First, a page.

Understanding the difference between area and perimeter is one of those challenges many students and adults have. For some reason, the concepts and formulas of area and perimeter are just hard to remember. Possibly because most of us just don’t use them often enough. But – there is a way to help students easily learn area and perimeter and how to differentiate them!

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## What is the difference between area and perimeter?

The easiest way to explain this difference is with a picture that shows both measurements with one shape. I have seen some really great representations of this but the most common is a pasture with a fence around it. If you are doing this with your students any representation will work as long as it has an inside and an outside. So, feel free to be as creative as you want!

## How do you measure perimeter?

Usually, we teach perimeter first. The concept and the formula are a little easier to learn and remember:

This one seems easier for students to understand and calculate especially if you start with unit squares. Here are the steps I teach my students when measuring for perimeter:

The reason I teach them to put a slash on each unit square is so that they count each one just once. This comes in really handy when I teach them to measure the sides of polygons with known and unknown lengths.

Next, they count the slashes and write the number on each side.

Finally, they use the formula Side + Side + Side + Side to calculate the total perimeter of the shape.

I like this method because it gives students a framework for finding the perimeter of any shape.

## How do you measure area?

Once my students have learned how to find perimeter and have practiced with different shapes that include unit squares and those that don’t – we move on to learning how to measure the area of a shape.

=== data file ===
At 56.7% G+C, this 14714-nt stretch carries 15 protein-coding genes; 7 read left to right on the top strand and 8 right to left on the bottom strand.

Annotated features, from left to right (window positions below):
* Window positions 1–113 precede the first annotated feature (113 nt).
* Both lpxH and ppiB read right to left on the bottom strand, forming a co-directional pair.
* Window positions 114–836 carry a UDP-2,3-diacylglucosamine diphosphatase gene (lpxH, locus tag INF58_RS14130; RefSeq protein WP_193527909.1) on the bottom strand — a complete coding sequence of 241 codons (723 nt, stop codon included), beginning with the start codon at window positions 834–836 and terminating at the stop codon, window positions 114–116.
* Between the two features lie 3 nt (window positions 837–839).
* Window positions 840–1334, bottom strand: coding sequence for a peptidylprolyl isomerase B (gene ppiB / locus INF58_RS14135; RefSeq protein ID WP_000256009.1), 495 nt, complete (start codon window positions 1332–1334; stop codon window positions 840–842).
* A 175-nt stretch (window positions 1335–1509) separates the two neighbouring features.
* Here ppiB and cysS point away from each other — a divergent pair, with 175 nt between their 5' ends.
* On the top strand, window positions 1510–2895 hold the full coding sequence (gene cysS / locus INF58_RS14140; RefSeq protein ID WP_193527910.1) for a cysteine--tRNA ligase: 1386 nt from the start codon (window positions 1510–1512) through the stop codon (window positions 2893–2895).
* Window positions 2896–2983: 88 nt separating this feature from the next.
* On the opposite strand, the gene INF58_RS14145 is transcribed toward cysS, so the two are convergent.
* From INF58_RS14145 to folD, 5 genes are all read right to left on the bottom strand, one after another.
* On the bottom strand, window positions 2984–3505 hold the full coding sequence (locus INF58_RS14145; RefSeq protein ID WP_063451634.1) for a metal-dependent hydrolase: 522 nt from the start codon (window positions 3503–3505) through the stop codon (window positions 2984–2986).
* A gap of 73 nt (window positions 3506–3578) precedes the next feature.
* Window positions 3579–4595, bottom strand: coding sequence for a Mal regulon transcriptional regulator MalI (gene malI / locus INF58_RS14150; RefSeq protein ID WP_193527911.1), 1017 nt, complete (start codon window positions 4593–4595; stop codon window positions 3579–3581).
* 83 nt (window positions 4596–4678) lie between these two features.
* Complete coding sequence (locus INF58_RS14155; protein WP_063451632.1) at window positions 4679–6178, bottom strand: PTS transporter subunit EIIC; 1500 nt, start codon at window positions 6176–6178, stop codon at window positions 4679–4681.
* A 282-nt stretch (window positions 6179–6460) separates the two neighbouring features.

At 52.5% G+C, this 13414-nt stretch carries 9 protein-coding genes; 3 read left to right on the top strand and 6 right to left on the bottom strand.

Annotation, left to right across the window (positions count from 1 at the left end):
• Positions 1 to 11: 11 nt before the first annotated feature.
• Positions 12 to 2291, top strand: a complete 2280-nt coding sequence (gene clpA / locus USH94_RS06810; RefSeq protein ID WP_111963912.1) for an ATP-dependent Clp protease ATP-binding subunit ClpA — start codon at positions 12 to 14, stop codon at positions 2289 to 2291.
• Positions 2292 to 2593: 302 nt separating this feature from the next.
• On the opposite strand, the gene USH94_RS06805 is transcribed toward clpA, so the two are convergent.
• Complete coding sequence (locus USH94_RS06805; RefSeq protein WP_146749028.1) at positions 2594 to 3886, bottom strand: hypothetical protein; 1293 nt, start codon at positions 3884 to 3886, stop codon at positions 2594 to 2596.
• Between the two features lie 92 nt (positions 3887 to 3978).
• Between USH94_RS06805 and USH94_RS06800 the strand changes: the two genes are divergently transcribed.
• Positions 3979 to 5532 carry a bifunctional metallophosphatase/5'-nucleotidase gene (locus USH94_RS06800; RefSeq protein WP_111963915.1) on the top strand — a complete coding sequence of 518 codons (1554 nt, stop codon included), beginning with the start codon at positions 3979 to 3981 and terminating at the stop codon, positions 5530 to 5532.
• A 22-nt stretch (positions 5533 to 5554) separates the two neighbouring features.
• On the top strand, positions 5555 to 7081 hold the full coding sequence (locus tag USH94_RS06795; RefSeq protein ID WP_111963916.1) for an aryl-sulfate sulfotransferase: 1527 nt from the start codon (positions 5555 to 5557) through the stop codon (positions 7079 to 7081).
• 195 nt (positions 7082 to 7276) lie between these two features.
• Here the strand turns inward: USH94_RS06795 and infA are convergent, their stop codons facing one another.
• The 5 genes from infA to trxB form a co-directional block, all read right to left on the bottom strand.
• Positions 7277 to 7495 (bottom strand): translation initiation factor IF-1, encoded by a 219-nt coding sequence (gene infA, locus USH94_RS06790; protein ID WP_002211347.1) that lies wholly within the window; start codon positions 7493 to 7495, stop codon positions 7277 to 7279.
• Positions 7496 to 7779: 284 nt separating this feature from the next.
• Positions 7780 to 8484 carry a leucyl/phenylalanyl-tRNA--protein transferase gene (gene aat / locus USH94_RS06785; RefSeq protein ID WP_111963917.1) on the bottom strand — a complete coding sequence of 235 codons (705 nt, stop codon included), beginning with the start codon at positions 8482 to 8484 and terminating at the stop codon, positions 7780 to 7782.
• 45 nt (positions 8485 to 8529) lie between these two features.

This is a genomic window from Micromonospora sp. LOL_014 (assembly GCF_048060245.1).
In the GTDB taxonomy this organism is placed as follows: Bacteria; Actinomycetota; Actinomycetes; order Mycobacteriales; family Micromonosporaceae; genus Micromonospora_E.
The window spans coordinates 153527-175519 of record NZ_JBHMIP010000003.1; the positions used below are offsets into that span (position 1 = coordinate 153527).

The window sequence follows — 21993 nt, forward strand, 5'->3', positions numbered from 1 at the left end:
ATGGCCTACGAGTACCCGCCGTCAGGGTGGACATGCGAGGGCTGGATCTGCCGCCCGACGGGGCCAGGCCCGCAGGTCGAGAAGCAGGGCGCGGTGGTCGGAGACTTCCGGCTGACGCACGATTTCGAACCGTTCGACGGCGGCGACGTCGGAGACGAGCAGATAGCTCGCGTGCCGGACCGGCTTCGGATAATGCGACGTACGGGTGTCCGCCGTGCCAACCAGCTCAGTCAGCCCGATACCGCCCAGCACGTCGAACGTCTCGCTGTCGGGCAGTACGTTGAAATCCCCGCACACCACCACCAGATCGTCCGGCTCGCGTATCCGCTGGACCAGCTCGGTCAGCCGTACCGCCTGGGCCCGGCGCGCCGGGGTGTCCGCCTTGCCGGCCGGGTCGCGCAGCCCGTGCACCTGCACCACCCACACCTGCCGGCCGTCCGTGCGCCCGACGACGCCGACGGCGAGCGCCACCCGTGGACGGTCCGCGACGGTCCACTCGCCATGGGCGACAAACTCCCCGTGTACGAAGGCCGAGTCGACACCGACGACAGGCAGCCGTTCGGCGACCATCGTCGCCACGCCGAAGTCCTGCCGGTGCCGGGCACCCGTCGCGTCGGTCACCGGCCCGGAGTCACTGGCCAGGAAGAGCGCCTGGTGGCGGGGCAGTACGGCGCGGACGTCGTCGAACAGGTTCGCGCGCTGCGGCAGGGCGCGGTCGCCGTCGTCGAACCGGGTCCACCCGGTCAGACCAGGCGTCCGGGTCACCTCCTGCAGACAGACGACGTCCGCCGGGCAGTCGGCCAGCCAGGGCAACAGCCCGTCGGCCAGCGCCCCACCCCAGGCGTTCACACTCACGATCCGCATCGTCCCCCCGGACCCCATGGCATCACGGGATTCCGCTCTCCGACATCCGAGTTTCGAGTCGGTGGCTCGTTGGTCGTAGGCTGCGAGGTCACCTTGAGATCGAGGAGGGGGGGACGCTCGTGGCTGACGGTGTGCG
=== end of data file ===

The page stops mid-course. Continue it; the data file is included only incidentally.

Again, I go back to the picture of the classroom board that shows both measurements. This is the springboard for learning the formula of area. We talk about measuring all of the area inside of a shape.

The formula for area is:

Going back to the unit squares model, I give them this framework:

I like to start with labeling one side length and one side width.

To make sure students don’t mix up the formula for area with the formula for perimeter, we put a dot inside the squares along the length of the shape. (Remember, we used slashes across the lines to mark the perimeter.)

We count the dots along the length (=4) and along the width (= 4) and insert them into the formula for area.

Finally, we multiply the length (4) times the width (4) and the area is 16 square centimeters.

*When measuring for area of a shape, we use **square** centimeters.

## How to practice measurement of area and perimeter

One of the best ways I have found for students to practice measuring perimeter and area is to give them activities that ask them to do both. By having to measure both, students learn to differentiate perimeter and area much quicker.

These are the task card activities that I have my students use. They have to find the area and perimeter of the shape BUT ALSO determine if the measurements given are correct. This error analysis practice is a meaningful way for them to practice area and perimeter that extends their conceptual knowledge and I think – clarifies the difference for them.

In addition, they will write to explain what the error is on each task card. What teacher doesn’t want their students writing to explain in math? It’s magical! They begin to be able to explain their thinking in writing which then transfers to their understanding.

This Area & Perimeter error analysis activity is really effective in a math center where students can get repeated practice finding errors and writing to explain.

I hope seeing how I teach area and perimeter with unit squares helps you – even just a little bit!

Want to know and learn more about error analysis? In this post, I share why I think it’s such a great way for students to master important math concepts: What I Wish Teachers Knew About Error Analysis.

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